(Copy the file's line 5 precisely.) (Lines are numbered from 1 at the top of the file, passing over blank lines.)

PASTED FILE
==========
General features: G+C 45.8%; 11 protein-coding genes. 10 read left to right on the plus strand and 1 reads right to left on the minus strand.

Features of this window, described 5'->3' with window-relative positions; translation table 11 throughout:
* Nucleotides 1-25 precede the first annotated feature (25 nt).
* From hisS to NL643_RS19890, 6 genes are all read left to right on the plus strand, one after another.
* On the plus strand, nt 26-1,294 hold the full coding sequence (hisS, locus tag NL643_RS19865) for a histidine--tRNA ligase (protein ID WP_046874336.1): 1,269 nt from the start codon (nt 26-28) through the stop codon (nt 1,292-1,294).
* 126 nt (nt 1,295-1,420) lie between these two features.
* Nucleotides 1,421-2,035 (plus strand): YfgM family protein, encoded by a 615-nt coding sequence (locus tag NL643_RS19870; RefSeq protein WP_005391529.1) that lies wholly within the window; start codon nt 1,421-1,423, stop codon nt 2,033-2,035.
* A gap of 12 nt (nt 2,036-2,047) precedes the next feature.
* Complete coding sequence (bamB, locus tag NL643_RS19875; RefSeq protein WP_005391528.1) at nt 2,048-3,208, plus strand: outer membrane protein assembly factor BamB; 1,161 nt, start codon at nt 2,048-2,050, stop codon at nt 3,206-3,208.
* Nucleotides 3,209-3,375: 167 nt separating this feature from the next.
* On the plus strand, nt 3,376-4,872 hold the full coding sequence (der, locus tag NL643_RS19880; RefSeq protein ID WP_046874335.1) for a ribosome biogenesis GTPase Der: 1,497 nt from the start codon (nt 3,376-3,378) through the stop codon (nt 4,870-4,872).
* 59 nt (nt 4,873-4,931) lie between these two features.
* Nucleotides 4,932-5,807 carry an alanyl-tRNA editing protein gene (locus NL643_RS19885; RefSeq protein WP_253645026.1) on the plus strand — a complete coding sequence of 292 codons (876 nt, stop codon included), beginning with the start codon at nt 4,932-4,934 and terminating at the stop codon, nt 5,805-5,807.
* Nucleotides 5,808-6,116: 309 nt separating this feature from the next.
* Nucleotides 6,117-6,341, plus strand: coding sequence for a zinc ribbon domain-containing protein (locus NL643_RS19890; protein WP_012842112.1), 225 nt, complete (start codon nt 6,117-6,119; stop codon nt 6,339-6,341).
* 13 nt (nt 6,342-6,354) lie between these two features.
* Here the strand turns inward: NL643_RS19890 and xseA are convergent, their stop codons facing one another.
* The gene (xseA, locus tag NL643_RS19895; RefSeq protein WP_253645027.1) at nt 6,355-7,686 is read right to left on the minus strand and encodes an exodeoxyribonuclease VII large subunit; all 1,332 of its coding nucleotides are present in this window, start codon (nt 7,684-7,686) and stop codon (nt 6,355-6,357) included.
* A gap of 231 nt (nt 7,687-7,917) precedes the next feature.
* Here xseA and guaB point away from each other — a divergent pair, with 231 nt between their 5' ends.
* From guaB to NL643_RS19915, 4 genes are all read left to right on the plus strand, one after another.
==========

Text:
* On the plus strand, nt 26-1,294 hold the full coding sequence (hisS, locus tag NL643_RS19865) for a histidine--tRNA ligase (protein ID WP_046874336.1): 1,269 nt from the start codon (nt 26-28) through the stop codon (nt 1,292-1,294).